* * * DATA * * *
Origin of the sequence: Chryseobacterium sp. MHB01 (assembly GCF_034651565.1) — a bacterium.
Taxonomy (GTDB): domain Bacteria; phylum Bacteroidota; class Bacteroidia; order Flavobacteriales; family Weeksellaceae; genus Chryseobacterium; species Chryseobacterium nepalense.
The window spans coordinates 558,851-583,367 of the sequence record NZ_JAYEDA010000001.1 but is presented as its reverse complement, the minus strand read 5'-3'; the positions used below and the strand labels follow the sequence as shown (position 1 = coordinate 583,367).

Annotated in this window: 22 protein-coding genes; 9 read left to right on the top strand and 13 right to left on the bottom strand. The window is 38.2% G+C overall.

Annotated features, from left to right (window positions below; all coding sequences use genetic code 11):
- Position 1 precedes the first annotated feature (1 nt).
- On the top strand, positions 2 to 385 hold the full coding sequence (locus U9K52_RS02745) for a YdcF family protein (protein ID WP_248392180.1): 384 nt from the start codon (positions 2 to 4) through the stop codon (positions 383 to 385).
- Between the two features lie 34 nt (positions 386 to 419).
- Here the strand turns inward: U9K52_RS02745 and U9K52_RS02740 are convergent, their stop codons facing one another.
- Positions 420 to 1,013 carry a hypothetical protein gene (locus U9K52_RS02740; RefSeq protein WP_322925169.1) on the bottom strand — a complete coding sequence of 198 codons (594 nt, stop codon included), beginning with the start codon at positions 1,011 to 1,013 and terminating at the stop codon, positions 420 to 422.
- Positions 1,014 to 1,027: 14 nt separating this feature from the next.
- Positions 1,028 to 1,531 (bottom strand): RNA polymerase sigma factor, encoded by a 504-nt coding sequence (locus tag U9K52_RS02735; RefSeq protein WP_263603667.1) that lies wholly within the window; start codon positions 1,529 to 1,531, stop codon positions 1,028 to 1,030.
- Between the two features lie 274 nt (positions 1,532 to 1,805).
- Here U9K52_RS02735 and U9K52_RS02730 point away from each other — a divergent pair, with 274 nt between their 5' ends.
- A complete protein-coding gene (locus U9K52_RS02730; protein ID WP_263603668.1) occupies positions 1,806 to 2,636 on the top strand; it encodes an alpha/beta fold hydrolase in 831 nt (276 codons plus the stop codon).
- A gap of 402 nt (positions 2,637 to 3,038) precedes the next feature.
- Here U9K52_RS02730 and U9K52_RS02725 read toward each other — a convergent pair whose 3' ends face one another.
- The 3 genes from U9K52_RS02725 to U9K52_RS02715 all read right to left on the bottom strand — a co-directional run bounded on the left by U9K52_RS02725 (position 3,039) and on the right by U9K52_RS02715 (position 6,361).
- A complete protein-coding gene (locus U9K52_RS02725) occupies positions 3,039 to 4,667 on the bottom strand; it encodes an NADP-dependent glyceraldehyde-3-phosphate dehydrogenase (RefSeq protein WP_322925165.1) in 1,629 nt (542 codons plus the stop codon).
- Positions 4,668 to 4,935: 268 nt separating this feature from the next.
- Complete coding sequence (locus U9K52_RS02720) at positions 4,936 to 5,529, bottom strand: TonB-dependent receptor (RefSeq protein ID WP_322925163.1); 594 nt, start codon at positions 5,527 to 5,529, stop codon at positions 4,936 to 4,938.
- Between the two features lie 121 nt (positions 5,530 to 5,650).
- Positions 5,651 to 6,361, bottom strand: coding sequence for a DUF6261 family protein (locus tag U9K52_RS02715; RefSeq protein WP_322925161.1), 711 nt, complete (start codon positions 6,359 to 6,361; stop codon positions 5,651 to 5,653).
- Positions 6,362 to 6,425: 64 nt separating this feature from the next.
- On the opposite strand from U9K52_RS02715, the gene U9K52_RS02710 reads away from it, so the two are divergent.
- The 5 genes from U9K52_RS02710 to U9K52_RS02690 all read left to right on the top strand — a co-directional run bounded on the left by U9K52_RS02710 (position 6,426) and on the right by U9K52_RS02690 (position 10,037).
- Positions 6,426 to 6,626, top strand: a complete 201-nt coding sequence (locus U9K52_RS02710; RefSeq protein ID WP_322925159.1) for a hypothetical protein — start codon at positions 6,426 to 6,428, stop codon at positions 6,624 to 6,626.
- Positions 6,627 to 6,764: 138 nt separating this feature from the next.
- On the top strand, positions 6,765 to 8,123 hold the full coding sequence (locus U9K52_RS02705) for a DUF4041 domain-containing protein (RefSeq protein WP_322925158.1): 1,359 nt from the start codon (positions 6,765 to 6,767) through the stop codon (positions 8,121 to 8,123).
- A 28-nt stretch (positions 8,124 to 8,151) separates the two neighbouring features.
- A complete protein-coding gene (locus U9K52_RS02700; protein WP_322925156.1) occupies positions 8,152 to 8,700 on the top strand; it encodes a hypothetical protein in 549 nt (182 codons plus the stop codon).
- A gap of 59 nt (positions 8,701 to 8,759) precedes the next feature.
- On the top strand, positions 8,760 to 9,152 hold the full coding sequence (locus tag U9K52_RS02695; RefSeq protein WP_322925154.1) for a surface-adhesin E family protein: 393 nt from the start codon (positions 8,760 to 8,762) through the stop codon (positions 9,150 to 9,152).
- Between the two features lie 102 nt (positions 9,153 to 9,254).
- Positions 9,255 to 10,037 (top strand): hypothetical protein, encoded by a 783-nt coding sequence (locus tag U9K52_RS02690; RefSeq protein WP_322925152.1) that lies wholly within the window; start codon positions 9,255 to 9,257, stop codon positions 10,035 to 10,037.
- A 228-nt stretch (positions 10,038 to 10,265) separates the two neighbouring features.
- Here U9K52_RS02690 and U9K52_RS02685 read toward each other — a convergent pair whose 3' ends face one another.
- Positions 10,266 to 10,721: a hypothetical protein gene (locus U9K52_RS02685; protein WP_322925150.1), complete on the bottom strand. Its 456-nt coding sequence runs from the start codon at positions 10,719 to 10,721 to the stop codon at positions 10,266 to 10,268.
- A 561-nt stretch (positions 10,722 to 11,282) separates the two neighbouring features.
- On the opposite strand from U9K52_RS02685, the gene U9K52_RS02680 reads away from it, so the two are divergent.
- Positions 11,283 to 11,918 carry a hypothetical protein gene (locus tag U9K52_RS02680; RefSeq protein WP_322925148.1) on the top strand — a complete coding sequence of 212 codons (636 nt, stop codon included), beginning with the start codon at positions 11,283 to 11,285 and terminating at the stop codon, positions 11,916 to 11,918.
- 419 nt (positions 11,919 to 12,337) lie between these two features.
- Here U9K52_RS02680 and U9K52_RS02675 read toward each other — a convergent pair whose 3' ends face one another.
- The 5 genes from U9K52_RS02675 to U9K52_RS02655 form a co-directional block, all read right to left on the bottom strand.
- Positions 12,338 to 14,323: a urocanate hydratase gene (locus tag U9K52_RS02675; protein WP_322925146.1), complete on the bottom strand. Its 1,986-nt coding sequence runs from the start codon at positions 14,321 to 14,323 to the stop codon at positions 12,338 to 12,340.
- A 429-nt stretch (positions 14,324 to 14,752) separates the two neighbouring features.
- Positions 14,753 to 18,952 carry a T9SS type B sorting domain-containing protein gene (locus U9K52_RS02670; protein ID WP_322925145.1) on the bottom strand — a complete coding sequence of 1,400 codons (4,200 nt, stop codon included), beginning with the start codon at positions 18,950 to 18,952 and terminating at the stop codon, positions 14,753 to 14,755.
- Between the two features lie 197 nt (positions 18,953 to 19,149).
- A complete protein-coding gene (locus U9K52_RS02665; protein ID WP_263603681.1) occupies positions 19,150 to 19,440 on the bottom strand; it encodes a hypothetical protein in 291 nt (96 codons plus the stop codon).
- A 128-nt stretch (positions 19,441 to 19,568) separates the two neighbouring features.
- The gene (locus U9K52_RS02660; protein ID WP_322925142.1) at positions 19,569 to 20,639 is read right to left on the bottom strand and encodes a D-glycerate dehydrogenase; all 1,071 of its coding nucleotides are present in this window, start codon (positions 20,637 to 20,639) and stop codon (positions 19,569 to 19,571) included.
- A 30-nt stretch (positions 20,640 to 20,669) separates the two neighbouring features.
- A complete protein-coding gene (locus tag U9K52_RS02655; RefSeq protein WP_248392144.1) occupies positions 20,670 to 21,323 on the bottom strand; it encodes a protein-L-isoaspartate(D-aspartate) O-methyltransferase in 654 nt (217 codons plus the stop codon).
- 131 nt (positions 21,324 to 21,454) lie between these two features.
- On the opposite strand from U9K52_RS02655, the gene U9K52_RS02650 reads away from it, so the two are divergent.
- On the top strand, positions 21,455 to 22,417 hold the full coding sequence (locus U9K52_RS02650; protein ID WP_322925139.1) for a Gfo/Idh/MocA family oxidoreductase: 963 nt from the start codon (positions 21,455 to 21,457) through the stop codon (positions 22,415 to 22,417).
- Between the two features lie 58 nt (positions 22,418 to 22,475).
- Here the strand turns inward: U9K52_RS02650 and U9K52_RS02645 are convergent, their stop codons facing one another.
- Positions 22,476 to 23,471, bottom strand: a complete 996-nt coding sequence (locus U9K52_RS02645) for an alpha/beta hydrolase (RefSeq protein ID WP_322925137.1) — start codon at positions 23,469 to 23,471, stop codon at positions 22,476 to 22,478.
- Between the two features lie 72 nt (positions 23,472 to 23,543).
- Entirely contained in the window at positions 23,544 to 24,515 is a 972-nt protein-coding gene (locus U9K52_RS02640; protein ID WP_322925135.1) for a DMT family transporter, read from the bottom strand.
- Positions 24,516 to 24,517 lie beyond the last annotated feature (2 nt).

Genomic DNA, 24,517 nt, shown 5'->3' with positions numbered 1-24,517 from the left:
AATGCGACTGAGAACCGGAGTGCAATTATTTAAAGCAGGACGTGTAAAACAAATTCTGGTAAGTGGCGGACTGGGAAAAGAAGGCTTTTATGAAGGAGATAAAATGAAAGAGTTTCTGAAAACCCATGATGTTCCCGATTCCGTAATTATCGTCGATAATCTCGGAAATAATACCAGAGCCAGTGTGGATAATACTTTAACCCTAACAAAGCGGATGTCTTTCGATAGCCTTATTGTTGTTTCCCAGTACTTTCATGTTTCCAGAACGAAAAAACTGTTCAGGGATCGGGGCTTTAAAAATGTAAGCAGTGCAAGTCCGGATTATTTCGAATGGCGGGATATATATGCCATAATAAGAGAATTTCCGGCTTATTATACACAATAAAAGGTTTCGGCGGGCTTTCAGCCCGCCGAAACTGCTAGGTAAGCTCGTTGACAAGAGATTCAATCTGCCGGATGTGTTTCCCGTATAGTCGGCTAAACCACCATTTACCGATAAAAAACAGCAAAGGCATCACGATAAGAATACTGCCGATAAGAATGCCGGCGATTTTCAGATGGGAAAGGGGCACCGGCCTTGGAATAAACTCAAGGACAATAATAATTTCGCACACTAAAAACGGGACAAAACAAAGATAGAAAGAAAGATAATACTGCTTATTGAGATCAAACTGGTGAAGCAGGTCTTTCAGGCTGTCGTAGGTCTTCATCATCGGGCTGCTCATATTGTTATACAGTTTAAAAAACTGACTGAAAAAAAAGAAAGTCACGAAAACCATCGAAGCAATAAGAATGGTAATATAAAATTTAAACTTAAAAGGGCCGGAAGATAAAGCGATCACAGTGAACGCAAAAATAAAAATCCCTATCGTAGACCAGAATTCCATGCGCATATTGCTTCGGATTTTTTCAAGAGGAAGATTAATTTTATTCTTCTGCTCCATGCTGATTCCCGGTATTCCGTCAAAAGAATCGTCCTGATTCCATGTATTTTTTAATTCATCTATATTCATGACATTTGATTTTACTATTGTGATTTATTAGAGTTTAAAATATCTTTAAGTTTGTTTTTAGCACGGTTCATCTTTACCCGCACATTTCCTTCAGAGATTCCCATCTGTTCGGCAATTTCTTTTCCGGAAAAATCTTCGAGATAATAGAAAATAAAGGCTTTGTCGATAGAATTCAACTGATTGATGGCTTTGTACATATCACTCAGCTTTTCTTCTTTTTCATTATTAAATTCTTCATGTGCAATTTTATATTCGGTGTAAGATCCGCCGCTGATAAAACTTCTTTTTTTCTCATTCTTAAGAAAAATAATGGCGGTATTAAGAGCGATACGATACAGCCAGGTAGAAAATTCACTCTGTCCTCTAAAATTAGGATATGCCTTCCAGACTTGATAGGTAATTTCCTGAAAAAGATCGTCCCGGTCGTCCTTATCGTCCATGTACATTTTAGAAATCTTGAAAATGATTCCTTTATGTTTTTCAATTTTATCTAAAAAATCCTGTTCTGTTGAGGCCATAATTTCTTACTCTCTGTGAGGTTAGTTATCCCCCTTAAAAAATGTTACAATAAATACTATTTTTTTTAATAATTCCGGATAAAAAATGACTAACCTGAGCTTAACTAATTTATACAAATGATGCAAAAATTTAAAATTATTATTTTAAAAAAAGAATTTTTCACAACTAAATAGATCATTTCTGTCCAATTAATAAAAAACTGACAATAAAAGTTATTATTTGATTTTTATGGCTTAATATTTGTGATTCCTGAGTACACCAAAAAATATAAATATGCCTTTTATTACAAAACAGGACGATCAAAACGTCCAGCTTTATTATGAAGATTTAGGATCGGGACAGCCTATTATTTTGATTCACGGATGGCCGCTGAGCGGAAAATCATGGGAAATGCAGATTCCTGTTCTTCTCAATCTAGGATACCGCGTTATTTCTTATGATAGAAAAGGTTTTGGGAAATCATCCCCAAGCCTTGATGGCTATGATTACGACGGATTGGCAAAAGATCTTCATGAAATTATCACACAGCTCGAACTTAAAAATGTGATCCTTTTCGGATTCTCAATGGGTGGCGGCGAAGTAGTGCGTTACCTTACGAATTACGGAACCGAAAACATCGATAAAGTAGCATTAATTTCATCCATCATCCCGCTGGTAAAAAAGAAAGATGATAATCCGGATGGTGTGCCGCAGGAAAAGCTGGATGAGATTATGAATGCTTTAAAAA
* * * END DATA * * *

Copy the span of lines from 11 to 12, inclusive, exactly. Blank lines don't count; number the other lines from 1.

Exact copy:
- Positions 1,014 to 1,027: 14 nt separating this feature from the next.
- Positions 1,028 to 1,531 (bottom strand): RNA polymerase sigma factor, encoded by a 504-nt coding sequence (locus tag U9K52_RS02735; RefSeq protein WP_263603667.1) that lies wholly within the window; start codon positions 1,529 to 1,531, stop codon positions 1,028 to 1,030.